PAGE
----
I knew it had to be SAN REMO but couldn’t quite see why, while ATHENS was a more confident biff. I have read Candide, so PANGLOSS went in after panelist and penalise had been done to death.

    Great puzzle!

    Well done to both sides in an epic Laver Cup. My daughter was smart enough to book tickets six months ago. So good to see singles players playing doubles as in the days of, well, Rod Laver.

  3. As Vallaw used to say, my brain hurts. Like Paulmcl, I spent lots of time with REAR… before DERRIERE finally arrived. I also took ‘left of keyboard’ to be K, and wasted time trying to think of a capital that begins with one. And more time trying to make ‘shine’=polish. 6d at least went in quickly, biffed from NO C; but I only parsed it post hoc. NEVER my LOI, and I had no idea how the clue worked until Vinyl explained it. Fiendish. I did at least get SAN REMO, which is my COD, although as Ulaca says it had to be; ‘all there is about it’ is beautiful.
  4. As Vinyl says, not easy. I found 9dn a bit odd! Why should we look at the middle row of the keyboard?
  5. Great puzzle! “Swine bagged” is a rather loose definition for PORK SCRATCHINGS (it evokes entire pigs in pokes rather than packaged meat), but overall this was a good collection of finely crafted clues that kept surprising me.
  6. Around 50 minutes for this one. Although it was quite tricky throughout I made steady progress until becoming thoroughly bogged down in the SE corner with the two Latin expressions and the Italian resort.

    NB was the first of these to fall and the O checker led me to suspect SAN REMO at 20ac, which I’d heard of but couldn’t say with any certainty whether or not it is in Italy. Anyway I bunged it in and hoped for the best leaving SINE DIE as my last one in. This has turned up 3 times in 15x15s during my time at TftT and on each occasion it passed without comment from me, but its latest appearance was last year in a QC when I remarked that it was perhaps pushing the boundaries a little for that puzzle. I’ve no complaints about its appearance today, but I only hope it sticks in my bonce this time round.

    1. Yes, I was lucky with SINE DIE. I think it must’ve come up in the Guardian 15×15 recently, as I’ve definitely seen it somewhere in the last fortnight.
  7. One of those puzzles when nothing would come followed by one answer immediately leading to several others. I was itching to put in the obvious ‘qwerty’ for 9d, but resisted the temptation and was able to parse ATHENS once it was in.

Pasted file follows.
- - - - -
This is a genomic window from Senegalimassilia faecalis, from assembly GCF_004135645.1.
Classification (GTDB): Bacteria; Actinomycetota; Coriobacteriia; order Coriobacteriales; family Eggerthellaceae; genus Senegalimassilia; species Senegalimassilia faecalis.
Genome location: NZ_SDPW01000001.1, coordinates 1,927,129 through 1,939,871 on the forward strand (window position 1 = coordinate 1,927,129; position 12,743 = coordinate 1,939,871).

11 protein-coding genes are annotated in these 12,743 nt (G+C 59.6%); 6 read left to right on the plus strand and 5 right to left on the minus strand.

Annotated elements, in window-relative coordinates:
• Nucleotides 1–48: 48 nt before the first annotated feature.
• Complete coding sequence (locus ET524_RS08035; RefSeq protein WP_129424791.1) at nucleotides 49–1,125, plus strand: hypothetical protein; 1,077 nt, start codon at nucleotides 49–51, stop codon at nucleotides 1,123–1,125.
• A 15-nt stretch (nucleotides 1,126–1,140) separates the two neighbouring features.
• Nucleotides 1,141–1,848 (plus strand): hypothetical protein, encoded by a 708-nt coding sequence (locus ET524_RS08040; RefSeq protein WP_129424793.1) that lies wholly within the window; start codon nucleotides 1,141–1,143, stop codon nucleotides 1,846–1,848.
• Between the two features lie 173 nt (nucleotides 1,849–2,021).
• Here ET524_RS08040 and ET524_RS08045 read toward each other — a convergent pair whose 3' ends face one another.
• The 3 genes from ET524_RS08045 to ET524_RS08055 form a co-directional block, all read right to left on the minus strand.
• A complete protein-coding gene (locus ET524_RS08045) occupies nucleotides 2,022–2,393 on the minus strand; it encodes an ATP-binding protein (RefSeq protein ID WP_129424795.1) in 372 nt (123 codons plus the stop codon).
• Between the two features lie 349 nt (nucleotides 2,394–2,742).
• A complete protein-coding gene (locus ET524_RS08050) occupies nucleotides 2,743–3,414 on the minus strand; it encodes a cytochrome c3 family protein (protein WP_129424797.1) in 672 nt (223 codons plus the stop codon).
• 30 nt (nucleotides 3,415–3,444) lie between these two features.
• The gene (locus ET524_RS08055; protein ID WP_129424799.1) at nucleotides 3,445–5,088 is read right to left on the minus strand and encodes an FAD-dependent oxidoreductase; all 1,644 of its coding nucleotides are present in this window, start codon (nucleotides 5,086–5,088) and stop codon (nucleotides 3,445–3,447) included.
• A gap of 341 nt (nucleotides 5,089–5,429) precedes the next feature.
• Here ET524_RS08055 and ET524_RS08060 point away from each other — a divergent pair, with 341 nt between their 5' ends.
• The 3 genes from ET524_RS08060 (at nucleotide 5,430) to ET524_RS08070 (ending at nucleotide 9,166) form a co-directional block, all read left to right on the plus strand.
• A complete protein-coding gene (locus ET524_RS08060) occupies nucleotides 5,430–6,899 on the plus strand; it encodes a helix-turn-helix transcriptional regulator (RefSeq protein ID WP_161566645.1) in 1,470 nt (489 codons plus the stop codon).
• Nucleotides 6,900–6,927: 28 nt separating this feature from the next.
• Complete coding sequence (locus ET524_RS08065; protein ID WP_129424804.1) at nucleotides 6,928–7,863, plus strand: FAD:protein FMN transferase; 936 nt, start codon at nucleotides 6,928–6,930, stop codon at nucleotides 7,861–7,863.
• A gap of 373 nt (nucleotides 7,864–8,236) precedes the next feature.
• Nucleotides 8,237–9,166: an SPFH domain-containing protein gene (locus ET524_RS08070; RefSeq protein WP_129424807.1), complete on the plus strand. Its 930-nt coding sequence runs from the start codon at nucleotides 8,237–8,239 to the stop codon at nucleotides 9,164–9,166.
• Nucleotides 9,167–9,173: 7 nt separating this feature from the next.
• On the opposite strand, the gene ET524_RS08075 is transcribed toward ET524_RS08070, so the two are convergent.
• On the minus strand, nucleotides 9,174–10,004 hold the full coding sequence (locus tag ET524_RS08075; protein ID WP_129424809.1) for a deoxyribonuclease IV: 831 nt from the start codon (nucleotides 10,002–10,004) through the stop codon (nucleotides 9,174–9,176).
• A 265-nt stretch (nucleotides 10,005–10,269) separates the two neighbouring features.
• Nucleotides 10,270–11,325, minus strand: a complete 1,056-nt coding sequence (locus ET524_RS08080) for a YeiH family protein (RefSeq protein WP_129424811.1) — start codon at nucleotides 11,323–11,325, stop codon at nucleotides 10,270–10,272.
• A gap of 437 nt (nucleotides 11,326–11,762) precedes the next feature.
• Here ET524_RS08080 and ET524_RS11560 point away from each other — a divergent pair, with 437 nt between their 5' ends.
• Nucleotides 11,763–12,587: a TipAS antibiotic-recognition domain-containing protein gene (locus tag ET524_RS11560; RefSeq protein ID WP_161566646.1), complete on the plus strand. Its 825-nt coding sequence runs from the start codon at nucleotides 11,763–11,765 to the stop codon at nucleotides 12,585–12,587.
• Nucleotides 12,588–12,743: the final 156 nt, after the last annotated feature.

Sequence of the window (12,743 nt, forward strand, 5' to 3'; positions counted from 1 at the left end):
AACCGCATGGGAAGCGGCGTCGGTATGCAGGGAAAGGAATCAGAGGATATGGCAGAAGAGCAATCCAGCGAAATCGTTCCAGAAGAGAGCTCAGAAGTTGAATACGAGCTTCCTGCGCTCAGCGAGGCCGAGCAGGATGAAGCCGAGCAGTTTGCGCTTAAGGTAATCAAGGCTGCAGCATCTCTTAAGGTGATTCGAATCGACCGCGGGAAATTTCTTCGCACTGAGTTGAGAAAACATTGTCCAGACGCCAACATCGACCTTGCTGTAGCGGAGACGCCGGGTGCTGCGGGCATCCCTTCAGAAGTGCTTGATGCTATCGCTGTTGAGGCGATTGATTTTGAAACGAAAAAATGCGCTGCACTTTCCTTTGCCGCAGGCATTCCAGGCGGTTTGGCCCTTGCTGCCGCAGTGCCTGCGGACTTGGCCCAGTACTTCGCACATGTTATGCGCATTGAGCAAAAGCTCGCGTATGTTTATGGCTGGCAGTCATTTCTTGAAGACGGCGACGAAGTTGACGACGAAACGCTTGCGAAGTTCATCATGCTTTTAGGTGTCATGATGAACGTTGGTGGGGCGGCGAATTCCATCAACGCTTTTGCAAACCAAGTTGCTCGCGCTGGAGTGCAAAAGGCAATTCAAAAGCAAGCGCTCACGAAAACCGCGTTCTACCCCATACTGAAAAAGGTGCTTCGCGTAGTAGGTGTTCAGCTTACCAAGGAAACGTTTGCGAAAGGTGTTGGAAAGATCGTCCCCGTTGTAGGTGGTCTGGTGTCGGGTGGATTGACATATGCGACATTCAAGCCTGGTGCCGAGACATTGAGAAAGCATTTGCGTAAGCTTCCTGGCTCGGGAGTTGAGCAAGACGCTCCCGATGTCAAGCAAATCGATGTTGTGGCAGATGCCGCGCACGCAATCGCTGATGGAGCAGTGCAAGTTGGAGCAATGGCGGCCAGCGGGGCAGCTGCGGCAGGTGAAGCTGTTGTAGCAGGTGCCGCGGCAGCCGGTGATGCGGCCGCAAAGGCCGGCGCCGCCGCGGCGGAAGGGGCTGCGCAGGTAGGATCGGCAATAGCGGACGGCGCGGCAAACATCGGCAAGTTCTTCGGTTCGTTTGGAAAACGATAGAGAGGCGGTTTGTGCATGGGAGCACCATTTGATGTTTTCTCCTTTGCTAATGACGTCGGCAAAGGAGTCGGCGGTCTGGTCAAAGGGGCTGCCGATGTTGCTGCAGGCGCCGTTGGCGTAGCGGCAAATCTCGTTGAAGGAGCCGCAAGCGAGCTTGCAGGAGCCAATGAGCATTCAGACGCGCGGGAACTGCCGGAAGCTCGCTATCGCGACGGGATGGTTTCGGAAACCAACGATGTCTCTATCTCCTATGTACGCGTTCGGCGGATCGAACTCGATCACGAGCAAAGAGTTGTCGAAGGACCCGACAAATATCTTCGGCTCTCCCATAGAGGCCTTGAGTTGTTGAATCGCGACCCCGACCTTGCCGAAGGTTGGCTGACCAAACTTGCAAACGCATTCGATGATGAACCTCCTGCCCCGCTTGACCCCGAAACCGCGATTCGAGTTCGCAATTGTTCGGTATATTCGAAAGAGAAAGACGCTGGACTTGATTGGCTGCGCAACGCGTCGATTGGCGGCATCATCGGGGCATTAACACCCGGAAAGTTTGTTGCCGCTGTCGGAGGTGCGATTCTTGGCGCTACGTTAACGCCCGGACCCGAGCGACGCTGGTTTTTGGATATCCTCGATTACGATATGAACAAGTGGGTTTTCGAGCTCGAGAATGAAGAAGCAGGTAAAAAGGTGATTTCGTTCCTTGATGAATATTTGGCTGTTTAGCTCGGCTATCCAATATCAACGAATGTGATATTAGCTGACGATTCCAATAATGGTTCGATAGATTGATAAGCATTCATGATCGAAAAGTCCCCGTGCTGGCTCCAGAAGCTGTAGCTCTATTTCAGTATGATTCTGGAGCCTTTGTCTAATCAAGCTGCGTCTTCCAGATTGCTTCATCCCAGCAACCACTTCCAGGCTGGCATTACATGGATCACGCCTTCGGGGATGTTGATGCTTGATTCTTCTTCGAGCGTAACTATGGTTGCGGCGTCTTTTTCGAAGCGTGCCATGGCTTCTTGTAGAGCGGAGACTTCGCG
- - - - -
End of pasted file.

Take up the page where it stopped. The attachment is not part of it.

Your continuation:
PORK SCRATCHINGS was excellent, both for the answer and misdirection of the definition. I couldn’t parse SAN REMO and bunged in the unknown PANGLOSS from crossers and wordplay.

    I like those simple looking answers with such tricky parsing and NEVER was my favourite.

    Finished in 53 minutes.

    Thanks to setter and blogger.

  8. Good fun, and hard. Thanks for letting me see how ATHENS works at last. I had the right idea, but couldn’t get away from something-to-something while I was trying to work it out, and stumbled across the right biff by accident, really.

    FOI 1d PANGLOSS (luckily, Candide is one of the very limited number of classics I’ve read) LOI, after ten minutes of trying to work out why there seemed to be too many words in the clue, the unknown 20a SAN REMO. I’d definitely do better with puzzles if I’d travelled… Liked too many to pick a favourite, I think.

    (Edit: Oh, yes, and it took me just over the hour.)

    Edited at 2018-09-24 07:03 am (UTC)

  9. It just now occurred to me to wonder, Why ‘RE-scheduled’? A meeting that is adjourned sine die does not at that moment have a scheduled next meeting.
    1. Because an adjournment is being indicated, so a meeting must have been previously scheduled. Collins:
      “without (a) day (being set for meeting again); for an indefinite period; to adjourn an assembly sine die”
      1. I’m afraid I don’t see the sequitur: Collins: ‘without a day being set for meeting again’; Gregg: ‘[without] a scheduled next meeting.’ Nothing about a meeting having been previously scheduled.
  10. I had barren spells where nothing went in, then spurts of activity as crossing letters gave me a new impetus before grinding to a halt again. The 5 letter words in the NW and SE were all I had to go on at first. Gradually I whittled it down to SAN REMO which I couldn’t parse, but it had to be. PORK SCRATCHINGS made me laugh, but I usually leave them alone as they often result in an expensive visit to the dentist. ATHENS was my penultimate, but I did eventually see how it worked. Good puzzle. 38:28. Thanks setter and V.

    Edited at 2018-09-24 07:35 am (UTC)

  11. 40 mins with yoghurt, granola, banana, blueberries.
    Yes – holiday over.